Space Flight Laboratory (SFL) Nears Completion of GHGSat Greenhouse Gas Monitoring Constellation Core Satellites
TORONTO, Ontario, Canada, 19 September 2022 – Space Flight Laboratory (SFL) is finishing assembly and integration of the GHGSat-C6, C7, and C8 satellites and will soon commence laboratory testing at its Toronto facility. The three greenhouse gas monitoring high-resolution satellites developed by SFL are dedicated space assets owned by GHGSat and are on track for their scheduled delivery to the launch pad in early 2023.
“GHGSat has gained the well-deserved reputation as the world leader in high-resolution remote sensing of greenhouse gas emissions,” said SFL Director Dr. Robert E. Zee. “SFL is pleased to have played a key role in developing GHGSat’s core satellite assets.”
In August 2022, GHGSat lauded SFL for its part in the timely on-orbit commissioning of GHGSat-C3, C4, and C5, which were launched in May.
Stephane Germain, GHGSat CEO, said: “Going from launch to the production of emission related climate impact data in just a matter of days is a remarkable achievement. Our partners at Space Flight Laboratory (SFL) were instrumental in this success. In the months leading up to the launch, they demonstrated responsiveness and efficiency in adapting to shifting schedules. The SFL team commissioned the spacecraft quickly without anomalies.”
GHGSat first chose SFL in 2013 to develop the GHGSat-D (Claire) demonstration satellite, proving that sufficient on-orbit stability and sensor pointing could be achieved by a satellite platform small enough to meet the cost considerations of a commercial business model. SFL was specifically chosen for the mission due to the attitude control technology it had developed for precise pointing of sensors aboard low-inertia platforms in orbit – a crucial capability for the GHGSat high-resolution satellites to detect and measure greenhouse gas emissions from sources on the Earth’s surface.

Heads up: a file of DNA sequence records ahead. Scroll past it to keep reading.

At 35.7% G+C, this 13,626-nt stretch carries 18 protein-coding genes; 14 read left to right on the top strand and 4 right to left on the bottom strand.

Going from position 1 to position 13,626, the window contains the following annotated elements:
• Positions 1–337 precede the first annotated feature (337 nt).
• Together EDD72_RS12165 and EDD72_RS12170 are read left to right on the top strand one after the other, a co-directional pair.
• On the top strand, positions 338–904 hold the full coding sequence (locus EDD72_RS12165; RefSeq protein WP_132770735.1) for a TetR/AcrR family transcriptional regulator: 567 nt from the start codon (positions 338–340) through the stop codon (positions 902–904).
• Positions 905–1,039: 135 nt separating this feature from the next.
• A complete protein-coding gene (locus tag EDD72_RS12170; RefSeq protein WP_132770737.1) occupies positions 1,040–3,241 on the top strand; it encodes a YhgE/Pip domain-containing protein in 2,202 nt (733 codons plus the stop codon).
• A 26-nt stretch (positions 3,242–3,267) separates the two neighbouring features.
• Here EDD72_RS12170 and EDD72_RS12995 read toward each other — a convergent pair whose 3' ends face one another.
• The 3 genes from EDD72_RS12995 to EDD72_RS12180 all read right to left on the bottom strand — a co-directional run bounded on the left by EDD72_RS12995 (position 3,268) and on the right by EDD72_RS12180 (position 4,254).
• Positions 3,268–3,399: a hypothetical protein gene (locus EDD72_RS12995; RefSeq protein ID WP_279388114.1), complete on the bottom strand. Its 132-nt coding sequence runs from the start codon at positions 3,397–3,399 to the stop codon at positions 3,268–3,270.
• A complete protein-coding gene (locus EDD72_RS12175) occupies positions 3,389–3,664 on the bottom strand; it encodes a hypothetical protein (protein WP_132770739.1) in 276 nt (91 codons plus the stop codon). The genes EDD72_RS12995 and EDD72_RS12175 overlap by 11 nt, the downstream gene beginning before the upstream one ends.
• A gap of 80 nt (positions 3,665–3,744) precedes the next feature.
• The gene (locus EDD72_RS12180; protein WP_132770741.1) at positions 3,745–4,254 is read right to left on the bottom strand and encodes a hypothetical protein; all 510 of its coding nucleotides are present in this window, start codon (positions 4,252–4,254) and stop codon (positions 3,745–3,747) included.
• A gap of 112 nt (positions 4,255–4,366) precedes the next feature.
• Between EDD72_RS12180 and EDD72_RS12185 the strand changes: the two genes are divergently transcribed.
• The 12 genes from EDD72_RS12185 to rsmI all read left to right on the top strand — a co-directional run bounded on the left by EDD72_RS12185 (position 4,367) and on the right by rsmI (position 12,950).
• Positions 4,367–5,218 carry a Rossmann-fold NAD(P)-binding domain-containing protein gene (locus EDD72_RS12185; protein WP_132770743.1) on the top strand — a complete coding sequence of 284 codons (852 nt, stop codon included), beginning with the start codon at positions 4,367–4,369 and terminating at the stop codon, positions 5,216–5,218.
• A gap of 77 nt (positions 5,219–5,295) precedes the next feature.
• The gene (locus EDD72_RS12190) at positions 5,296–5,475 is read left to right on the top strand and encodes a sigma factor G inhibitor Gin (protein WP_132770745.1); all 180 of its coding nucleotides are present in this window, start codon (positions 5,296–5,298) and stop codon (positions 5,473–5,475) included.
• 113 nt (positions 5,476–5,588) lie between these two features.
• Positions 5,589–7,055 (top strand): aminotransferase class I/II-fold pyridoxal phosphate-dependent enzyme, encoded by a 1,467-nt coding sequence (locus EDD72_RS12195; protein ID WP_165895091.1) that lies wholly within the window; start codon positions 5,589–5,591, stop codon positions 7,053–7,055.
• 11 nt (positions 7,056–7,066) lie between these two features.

Launched in 2016, Claire was a breakthrough small satellite mission that exceeded its objectives. GHGSat then contracted SFL to build GHGSat-C1 and C2 commercial satellites, currently in orbit, launched in 2020 and 2021, respectively. GHSats-C3, C4 and C5 followed in June 2022 and are expected to be joined in orbit by GHGSat-C6, C7 and C8 in 2023. The eight commercial satellites were developed for and are assets owned by GHGSat in its commercial service.
All eight commercial GHGSat satellites (C1-C8) have been, or are being, developed using the SFL 15-kilogram Next-generation Earth Monitoring and Observation (NEMO) microsatellite platform.
“Developing GHGSat’s dedicated satellite constellation and delivering it to space is a great honor” said SFL’s Zee. “We are very pleased that we’ve been able to make a foundational contribution to GHGSat’s worldwide success.”
SFL is exhibiting in booth J4 this week at the 73rd International Astronautical Congress (#IAC2022) in Paris.
SFL is a unique microspace provider that offers a complete suite of nano-, micro- and small satellites – including high-performance, low-cost CubeSats – that satisfy the needs of a broad range of mission types from 3 to 500 kilograms. Dating from 1998, SFL’s heritage includes 61 operational successes and 29 currently under construction or awaiting launch. These missions relate to Earth observation, atmospheric monitoring, ship tracking, communication, radio frequency (RF) geolocation, technology demonstration, space astronomy, solar physics, space plasma, and other scientific research.
In its 24-year history, SFL has developed CubeSats, nanosatellites, and microsatellites that have achieved more than 207 cumulative years of operation in orbit. These microspace missions have included SFL’s trusted attitude control and, in some cases, formation-flying capabilities. Other core SFL-developed components include modular (scalable) power systems, onboard radios, flight computers, and control software.
About Space Flight Laboratory (SFL) (www.utias-sfl.net)
SFL generates bigger returns from smaller, lower cost satellites. Small satellites built by SFL consistently push the performance envelope and disrupt the traditional cost paradigm. Satellites are built with advanced power systems, stringent attitude control and high-volume data capacity that are striking relative to the budget. SFL arranges launches globally and maintains a mission control center accessing ground stations worldwide. The pioneering and barrier-breaking work of SFL is a key enabler to tomorrow’s cost-aggressive satellites and constellations. (www.utias-sfl.net)
GHGSat uses its own satellites and aircraft sensors to measure greenhouse gas emissions directly from industrial sites, providing actionable insights to businesses, governments, and regulators. With proprietary remote-sensing and patented technology, GHGSat enables strategic decision-making through monitoring and analytics services, with better accuracy, more frequently, and at a fraction of the cost of other technologies. www.ghgsat.com.
Download the specification sheet for all SFL platforms here.
Dr. Robert E. Zee
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